Tips For Dental Crown Procedure

Dental crowns are a relatively new innovation in the world of cosmetic dentist. Simply put, they are a “cap” made of dental ceramic (also called composite resin) that is placed over the top of a prepared tooth.

Dental crowns are used to enhance and strengthen irreparably damaged teeth, but most dental procedures attract a lot of fear, and despite the commonality of dental crowns, few people actually understand what is involved in getting one, or in caring for it once you have it.

If you are looking at getting dental crown treatment, and have questions regarding its costs, what the procedure entails, why it’s done and how to care for your crowns, then read on and all your questions will be answered.

Where Did Dental Crowns Come From?

Dentistry, as a study, began around 5000 BC, when the Sumerians began developing theories and dictating causes around common dental problems. The most famous of these was the “dental worm”, which was attributed to tooth decay. Both Aristotle and Hippocrates have written about the fabled “dental worm”.

The dental crown was first invented around 200 AD by the Etruscans of Italy, who used gold and other metals to create a cap to fit over a damaged tooth, usually due to decay or surgery.

Professional dentists weren’t seen until medieval China, and dental surgery was first written about in Ambroise Pare’s book Complete Works by the end of the 1500s. The dental profession started to see a boom in popularity in the 18th century.

Ceramics were first used in dentistry in 1800, and a porcelain “jacket crown” was invented in the early 1900s by Charles H. Land. This crown was used until the 1950s, when the design was improved by E.B. Paulding.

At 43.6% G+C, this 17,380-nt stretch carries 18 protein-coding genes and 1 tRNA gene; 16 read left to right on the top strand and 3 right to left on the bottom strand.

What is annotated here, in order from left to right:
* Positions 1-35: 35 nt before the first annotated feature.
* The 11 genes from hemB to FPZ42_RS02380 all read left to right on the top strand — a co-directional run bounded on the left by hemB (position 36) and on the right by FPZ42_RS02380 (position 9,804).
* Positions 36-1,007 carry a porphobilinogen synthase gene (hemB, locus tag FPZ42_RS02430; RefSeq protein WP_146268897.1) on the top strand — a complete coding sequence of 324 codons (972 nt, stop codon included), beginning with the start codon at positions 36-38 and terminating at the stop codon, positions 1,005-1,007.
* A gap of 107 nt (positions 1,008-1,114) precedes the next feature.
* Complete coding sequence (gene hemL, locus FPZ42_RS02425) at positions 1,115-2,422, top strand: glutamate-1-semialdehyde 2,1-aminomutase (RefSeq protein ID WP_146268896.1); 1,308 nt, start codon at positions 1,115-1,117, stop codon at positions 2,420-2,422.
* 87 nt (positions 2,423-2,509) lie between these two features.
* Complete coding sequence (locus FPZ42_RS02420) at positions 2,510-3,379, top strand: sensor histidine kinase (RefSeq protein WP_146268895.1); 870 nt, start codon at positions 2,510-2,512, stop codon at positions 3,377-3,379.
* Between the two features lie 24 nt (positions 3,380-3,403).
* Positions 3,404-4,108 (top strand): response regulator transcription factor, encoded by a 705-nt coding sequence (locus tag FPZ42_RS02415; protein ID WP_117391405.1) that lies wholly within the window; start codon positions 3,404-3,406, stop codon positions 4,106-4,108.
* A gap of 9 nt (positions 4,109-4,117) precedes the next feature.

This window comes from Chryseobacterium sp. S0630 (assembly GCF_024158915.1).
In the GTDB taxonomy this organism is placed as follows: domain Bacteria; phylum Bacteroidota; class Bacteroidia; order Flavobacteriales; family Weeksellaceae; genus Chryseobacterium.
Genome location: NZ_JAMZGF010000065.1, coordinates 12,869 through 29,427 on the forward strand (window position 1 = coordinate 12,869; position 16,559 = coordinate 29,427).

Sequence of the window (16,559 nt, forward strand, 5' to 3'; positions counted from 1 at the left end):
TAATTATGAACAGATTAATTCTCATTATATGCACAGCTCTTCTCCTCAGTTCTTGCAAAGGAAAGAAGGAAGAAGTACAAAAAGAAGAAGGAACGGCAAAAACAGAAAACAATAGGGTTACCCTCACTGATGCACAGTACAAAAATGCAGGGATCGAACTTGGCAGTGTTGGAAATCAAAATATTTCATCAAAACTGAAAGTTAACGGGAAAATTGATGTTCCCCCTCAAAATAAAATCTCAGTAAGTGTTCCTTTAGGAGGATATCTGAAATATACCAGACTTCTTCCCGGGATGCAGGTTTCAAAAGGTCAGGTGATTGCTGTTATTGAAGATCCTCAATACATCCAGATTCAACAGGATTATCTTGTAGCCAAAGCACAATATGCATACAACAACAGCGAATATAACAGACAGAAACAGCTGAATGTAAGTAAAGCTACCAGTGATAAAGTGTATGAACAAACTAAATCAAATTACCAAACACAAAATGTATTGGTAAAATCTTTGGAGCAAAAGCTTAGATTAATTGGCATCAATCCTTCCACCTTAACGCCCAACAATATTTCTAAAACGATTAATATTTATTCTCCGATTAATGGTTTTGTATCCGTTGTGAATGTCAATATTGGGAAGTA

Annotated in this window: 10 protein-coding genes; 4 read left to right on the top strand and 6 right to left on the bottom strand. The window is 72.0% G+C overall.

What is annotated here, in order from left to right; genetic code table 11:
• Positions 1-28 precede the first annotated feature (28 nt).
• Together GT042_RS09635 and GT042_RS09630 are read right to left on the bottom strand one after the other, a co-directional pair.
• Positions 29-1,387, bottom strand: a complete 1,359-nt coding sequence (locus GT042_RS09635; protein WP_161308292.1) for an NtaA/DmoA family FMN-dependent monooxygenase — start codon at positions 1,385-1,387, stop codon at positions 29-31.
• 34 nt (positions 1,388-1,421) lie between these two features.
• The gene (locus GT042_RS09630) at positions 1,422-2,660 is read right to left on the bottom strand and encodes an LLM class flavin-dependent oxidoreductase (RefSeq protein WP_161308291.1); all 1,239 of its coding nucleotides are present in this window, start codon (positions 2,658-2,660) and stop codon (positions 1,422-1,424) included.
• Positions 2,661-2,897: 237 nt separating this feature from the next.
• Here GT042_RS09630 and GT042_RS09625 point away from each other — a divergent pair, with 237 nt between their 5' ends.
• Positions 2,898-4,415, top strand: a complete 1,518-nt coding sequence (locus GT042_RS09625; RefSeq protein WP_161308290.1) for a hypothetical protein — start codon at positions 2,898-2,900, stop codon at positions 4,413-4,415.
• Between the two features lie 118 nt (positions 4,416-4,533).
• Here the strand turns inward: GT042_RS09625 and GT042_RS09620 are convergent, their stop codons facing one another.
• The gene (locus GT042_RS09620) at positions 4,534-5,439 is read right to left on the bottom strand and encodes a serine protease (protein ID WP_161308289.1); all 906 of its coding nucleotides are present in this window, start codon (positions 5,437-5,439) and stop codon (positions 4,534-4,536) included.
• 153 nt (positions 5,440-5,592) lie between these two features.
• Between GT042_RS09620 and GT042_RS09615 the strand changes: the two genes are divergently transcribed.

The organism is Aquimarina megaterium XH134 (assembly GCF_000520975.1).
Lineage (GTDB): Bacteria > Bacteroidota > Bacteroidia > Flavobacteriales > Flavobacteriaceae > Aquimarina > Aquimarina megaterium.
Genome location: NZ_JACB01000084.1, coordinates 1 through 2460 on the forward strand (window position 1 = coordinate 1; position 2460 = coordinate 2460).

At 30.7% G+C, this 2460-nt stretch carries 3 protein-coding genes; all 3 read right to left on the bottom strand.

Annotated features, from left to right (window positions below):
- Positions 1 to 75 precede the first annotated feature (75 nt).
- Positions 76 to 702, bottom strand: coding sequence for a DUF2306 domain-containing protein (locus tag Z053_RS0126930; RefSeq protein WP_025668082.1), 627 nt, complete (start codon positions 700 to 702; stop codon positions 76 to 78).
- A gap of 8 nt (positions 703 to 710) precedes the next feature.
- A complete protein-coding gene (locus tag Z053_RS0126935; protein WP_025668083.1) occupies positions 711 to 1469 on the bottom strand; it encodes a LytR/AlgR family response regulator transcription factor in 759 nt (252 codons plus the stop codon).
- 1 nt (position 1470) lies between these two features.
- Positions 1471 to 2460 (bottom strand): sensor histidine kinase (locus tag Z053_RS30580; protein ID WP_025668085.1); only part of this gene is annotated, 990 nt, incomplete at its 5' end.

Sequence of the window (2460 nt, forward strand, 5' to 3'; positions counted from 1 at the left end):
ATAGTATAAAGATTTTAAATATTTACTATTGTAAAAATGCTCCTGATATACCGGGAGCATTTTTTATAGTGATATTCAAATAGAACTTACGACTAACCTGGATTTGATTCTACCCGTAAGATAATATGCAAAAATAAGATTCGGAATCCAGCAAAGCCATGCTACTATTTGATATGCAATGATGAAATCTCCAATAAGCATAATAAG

This “jacket crown” was effective, but was highly susceptible to micro cracks that formed during the cooling process of manufacture.

The 1950s saw the use of zinc phosphate crowns, but these failed often. In the 1990s the first crown without a metal base was invented.

Since then however, crowns have been made out of a material called Polymethylmethacylite – otherwise known as dental ceramic, dental porcelain, or composite resin. It is strong, durable, significantly hard, inert (non-toxic/non-odorous), cheap, and easy to manufacture and use.

The Dental Crown Process

The dental crown procedure is one of many procedures that contains little to no pain. Cosmetic Dentist Melbourne are installed when a tooth is weak, if teeth need a bridge, or if teeth are irreparably damaged.

The dental crown process involves two visits to your dentist. On the first visit, your teeth will be examined to make sure that a crown is the best possible solution for you. After this the tooth, or teeth, will be filed down with the use of a drill in preparation for the crown. Once this has been done, the dentist takes an impression of the teeth using a device that the patient bites down on, leaving a mould of their bite.

Once this has been done, the patient has a temporary crown or bridge fitted, and the impression is sent to a dental laboratory. At the lab, the technicians use the impression to custom craft the appropriate bridge or crown so that it can fit properly in the mouth and look good among the other teeth. This can generally take a day or two.

Once the crown is completed, it will be sent to the dentist, where the second visit will be arranged. On the second visit, the temporary crown will be removed and the permanent one will be fitted, and the patient’s bite tested. If the tests show that the crown is a bad fit, it will be sent back to the laboratory for adjustments. If it is a good fit (which it is the vast majority of the time), then it will be permanently fitted to the patient’s prepared tooth.

If you are getting a bridge (which is two crowns with a false tooth or “pontic” suspended between them, used to fully replace a missing tooth), the dental crown process is much the same.

The Cost of a Crown

The process of diagnosing how appropriate a crown is, preparing the area for the crown, creating it, and fitting it is a procedure that takes a lot of work, and while your insurance may cover a portion of the dental crown cost, it is still important to know how much you may be charged for the service.